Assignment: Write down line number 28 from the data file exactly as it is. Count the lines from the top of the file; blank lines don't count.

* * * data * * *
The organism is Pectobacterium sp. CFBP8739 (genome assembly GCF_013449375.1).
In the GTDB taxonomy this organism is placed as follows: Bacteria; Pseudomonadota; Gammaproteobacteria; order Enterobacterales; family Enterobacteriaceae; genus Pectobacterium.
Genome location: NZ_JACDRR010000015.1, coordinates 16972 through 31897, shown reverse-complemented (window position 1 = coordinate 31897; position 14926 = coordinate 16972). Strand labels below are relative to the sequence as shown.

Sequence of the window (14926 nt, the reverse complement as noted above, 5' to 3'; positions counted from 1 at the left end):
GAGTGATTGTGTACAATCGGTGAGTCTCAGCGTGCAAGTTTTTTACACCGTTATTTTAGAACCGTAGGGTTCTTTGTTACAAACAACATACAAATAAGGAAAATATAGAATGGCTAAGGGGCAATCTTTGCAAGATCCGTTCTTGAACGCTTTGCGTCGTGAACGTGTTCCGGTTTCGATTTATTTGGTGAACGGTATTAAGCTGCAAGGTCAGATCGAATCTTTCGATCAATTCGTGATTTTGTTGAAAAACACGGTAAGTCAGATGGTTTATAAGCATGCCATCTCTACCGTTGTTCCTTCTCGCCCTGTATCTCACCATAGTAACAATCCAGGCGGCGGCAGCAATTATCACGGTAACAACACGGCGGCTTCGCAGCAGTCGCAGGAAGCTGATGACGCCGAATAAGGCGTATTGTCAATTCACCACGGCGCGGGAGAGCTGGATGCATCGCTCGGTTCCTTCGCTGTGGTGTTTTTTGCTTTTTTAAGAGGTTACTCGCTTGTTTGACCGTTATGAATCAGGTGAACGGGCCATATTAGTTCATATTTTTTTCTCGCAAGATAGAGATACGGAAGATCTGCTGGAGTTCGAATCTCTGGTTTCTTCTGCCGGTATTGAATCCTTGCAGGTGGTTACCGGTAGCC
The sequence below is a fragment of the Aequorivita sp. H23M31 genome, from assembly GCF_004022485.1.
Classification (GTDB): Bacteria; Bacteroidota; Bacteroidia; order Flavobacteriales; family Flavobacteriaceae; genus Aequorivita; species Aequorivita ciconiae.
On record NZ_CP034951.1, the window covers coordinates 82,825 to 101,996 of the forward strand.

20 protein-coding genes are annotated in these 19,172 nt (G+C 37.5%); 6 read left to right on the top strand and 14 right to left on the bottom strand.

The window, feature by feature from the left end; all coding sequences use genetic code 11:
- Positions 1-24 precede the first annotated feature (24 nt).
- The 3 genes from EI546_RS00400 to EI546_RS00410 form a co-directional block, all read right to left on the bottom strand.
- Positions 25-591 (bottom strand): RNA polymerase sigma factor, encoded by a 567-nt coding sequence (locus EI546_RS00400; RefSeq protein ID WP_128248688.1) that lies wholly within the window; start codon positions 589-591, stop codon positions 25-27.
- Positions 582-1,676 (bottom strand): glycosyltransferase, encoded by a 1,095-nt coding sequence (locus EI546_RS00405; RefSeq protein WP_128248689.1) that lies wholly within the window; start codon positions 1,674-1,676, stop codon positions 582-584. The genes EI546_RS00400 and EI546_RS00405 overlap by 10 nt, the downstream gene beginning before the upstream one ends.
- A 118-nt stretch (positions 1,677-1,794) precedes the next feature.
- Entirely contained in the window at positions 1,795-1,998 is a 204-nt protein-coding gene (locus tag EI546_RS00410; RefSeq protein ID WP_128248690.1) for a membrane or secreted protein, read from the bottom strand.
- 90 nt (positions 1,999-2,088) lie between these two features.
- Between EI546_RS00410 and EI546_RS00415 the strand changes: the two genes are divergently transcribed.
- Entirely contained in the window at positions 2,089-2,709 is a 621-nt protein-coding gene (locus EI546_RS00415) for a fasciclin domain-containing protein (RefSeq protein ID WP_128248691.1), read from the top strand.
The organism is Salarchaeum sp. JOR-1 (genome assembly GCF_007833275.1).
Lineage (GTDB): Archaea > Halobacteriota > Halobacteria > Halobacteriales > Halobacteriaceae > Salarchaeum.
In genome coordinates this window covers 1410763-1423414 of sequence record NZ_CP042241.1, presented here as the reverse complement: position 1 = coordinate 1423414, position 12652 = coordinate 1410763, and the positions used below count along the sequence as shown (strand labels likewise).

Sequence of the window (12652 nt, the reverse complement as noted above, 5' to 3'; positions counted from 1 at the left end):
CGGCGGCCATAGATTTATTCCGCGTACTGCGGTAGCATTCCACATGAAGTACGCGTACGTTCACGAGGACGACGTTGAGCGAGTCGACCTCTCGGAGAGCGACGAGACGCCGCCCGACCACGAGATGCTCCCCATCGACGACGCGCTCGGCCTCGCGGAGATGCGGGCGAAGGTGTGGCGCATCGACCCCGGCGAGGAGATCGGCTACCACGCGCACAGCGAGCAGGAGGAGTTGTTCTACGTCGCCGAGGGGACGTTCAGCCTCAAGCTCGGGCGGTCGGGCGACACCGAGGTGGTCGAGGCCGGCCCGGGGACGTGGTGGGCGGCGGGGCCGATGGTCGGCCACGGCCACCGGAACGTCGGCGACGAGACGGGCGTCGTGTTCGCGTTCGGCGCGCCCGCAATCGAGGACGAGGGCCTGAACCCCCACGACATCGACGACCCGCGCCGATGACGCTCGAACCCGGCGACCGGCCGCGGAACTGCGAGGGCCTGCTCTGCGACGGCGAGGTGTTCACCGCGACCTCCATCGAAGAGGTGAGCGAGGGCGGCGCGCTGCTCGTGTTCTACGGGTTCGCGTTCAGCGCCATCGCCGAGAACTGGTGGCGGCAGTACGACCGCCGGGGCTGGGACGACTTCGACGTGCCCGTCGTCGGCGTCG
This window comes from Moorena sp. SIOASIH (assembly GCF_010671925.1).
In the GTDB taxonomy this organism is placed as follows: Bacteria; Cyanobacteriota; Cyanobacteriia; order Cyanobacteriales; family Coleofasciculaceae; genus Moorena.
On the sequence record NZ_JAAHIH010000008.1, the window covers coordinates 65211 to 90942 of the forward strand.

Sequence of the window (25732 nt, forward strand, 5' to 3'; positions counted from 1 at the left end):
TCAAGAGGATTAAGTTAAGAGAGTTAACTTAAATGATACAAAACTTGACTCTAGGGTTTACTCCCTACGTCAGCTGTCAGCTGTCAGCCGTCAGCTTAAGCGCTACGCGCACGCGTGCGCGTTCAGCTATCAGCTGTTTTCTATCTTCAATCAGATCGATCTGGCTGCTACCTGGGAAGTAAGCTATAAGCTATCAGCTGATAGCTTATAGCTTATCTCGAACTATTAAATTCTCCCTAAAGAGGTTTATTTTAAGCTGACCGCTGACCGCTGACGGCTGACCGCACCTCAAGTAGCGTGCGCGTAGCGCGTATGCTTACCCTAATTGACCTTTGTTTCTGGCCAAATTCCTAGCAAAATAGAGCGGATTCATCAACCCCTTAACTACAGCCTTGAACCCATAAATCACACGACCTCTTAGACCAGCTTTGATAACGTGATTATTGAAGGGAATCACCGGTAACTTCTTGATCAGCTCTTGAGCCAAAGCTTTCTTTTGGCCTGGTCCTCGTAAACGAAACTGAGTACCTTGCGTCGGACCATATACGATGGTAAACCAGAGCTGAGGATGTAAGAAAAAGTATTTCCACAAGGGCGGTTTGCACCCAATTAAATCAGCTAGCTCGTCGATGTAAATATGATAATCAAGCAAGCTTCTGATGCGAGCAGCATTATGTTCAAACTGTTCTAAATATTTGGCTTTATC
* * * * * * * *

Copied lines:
Sequence of the window (25732 nt, forward strand, 5' to 3'; positions counted from 1 at the left end):